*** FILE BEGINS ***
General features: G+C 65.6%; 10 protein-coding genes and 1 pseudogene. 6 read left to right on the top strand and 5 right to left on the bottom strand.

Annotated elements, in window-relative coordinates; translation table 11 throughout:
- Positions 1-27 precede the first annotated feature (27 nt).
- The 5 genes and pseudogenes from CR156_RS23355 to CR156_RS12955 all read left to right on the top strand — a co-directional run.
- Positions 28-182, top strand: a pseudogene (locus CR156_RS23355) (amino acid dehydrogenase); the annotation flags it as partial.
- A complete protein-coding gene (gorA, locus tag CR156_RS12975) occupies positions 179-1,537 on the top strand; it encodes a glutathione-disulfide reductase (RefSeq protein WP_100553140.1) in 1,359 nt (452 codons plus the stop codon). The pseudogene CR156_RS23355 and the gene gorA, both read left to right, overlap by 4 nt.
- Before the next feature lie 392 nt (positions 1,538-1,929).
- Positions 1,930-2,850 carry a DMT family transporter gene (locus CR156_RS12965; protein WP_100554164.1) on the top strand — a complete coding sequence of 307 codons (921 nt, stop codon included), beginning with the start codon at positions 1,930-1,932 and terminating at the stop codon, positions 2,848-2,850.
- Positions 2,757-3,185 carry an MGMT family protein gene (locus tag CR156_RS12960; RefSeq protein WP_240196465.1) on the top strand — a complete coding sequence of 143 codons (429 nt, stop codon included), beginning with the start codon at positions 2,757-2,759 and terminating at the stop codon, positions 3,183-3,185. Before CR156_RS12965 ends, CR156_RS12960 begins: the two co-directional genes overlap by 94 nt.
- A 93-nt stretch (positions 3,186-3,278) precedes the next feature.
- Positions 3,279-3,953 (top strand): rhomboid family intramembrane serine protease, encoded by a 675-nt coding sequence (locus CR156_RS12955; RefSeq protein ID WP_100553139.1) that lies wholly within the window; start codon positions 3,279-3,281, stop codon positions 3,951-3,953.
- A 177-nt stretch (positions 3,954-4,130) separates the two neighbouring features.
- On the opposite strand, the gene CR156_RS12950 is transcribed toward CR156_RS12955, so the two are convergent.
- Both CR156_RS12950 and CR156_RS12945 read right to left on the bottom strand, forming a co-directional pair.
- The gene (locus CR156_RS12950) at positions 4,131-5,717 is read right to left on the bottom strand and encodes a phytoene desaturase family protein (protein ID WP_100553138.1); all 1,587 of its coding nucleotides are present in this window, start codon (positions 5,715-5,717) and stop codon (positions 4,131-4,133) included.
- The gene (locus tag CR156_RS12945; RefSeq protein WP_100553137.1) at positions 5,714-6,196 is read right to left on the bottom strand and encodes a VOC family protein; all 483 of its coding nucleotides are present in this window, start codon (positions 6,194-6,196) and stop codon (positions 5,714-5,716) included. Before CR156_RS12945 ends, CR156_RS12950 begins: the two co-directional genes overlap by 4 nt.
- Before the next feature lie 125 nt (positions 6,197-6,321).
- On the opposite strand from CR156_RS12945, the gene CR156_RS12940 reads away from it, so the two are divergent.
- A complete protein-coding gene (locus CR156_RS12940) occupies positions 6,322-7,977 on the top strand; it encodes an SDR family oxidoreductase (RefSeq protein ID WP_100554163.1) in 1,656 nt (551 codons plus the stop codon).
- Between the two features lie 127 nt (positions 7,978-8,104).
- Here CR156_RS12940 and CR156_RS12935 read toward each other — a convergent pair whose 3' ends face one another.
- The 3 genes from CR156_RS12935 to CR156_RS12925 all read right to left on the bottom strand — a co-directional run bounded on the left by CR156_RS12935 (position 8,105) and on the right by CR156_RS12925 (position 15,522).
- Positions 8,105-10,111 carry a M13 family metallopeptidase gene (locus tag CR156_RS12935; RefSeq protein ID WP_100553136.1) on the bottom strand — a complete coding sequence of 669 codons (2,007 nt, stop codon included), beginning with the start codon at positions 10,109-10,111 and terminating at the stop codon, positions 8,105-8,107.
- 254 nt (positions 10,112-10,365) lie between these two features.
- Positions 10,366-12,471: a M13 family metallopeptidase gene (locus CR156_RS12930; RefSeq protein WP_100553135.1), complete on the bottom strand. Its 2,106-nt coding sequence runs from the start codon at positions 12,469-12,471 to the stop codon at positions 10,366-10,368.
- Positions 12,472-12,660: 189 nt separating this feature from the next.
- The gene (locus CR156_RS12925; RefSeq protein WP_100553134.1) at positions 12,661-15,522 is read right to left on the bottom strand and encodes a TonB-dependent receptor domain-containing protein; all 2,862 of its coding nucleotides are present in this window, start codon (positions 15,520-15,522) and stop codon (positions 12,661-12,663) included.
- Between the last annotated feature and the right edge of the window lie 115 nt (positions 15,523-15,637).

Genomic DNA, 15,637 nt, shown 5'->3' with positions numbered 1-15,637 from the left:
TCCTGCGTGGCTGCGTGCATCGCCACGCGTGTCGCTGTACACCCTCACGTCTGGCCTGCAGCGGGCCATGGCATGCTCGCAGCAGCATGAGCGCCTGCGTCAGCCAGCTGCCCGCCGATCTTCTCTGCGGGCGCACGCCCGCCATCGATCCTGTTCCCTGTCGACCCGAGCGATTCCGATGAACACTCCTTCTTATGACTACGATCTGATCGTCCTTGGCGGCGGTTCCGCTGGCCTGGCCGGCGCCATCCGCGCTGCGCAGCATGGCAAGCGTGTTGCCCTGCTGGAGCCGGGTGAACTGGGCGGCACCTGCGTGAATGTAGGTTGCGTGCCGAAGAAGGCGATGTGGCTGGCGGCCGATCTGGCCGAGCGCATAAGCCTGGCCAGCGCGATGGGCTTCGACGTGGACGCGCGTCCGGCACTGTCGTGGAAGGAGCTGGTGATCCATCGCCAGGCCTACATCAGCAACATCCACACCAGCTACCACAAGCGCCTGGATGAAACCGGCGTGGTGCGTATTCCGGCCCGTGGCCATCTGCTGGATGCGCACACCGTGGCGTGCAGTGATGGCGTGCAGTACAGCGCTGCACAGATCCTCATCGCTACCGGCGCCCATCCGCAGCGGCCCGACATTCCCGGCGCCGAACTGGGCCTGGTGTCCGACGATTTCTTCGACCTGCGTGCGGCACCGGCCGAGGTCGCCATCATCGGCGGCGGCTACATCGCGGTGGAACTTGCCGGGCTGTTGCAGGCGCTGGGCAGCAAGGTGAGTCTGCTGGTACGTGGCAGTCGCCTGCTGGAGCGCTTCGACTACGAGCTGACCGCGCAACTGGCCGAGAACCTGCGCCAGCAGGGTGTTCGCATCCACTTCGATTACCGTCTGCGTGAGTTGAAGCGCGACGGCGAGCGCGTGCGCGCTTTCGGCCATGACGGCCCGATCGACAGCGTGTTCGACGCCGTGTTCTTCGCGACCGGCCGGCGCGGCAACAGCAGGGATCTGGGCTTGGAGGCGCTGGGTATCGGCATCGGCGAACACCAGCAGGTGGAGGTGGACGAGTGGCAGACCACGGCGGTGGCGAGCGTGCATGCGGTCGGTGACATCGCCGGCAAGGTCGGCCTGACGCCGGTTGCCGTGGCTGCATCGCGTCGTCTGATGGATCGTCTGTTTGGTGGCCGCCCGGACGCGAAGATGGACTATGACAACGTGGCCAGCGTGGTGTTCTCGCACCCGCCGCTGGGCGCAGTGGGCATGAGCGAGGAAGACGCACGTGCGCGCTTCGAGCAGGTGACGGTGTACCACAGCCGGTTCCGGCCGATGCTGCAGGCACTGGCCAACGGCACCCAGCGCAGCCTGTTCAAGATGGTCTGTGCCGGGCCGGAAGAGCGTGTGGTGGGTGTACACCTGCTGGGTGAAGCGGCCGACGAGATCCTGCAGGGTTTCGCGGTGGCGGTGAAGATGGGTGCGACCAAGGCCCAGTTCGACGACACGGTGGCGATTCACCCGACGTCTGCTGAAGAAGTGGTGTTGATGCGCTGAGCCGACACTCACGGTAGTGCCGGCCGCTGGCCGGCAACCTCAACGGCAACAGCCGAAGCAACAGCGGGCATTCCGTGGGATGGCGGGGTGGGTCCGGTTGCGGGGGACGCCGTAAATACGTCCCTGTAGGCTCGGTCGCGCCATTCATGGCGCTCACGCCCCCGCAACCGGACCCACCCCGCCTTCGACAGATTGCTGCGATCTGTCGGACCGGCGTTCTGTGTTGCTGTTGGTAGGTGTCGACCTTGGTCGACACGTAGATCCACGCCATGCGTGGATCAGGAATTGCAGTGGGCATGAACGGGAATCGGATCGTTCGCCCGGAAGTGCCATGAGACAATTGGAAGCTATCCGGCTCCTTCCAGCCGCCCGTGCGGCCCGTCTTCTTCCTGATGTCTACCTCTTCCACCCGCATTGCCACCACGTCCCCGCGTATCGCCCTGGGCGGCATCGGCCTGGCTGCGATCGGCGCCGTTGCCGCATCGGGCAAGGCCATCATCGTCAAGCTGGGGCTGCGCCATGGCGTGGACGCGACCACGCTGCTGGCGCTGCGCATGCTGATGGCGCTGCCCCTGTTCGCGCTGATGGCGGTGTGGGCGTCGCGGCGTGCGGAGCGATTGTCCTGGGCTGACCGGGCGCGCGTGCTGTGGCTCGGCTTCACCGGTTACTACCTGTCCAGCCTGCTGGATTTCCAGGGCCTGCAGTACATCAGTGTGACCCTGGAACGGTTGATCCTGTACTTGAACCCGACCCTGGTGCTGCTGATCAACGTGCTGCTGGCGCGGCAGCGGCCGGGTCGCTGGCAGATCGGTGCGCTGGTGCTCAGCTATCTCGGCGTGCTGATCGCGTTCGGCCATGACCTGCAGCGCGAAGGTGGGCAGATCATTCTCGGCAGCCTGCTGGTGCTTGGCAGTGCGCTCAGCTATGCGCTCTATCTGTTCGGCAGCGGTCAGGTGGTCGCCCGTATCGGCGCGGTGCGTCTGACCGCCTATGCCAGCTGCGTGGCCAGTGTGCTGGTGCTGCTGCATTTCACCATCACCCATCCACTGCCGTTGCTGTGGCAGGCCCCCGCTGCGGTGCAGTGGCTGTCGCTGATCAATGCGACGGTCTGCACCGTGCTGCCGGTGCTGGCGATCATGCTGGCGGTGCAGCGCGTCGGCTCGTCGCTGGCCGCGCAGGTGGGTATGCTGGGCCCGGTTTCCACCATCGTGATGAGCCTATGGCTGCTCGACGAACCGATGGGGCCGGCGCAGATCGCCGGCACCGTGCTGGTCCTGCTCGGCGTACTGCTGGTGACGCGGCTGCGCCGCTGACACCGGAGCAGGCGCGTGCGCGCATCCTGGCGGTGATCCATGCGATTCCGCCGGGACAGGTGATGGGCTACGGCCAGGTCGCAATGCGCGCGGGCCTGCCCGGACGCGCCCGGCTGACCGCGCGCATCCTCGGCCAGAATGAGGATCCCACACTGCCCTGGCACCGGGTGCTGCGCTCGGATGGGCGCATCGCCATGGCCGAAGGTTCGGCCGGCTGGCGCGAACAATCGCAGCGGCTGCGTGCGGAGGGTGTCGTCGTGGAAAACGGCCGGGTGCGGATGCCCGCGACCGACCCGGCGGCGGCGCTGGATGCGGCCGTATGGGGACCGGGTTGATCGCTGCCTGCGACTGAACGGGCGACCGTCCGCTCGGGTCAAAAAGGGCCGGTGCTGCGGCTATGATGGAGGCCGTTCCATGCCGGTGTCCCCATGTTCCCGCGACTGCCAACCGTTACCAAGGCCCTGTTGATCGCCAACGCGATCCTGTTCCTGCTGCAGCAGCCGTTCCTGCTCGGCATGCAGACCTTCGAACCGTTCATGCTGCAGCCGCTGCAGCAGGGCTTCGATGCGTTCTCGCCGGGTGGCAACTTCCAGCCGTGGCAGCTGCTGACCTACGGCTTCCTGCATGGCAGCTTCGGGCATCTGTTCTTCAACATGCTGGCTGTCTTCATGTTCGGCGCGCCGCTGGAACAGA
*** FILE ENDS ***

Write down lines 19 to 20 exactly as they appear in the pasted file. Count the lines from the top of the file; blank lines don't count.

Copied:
- A complete protein-coding gene (locus CR156_RS12940) occupies positions 6,322-7,977 on the top strand; it encodes an SDR family oxidoreductase (RefSeq protein ID WP_100554163.1) in 1,656 nt (551 codons plus the stop codon).
- Between the two features lie 127 nt (positions 7,978-8,104).